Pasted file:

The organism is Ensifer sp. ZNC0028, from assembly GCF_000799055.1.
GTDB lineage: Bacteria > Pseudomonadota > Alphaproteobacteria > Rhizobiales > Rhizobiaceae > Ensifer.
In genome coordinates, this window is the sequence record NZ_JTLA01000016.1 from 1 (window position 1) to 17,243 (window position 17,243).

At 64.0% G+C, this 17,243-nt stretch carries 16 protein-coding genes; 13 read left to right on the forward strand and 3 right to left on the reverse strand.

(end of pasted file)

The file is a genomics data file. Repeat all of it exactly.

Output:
The organism is Ensifer sp. ZNC0028, from assembly GCF_000799055.1.
GTDB lineage: Bacteria > Pseudomonadota > Alphaproteobacteria > Rhizobiales > Rhizobiaceae > Ensifer.
In genome coordinates, this window is the sequence record NZ_JTLA01000016.1 from 1 (window position 1) to 17,243 (window position 17,243).

At 64.0% G+C, this 17,243-nt stretch carries 16 protein-coding genes; 13 read left to right on the forward strand and 3 right to left on the reverse strand.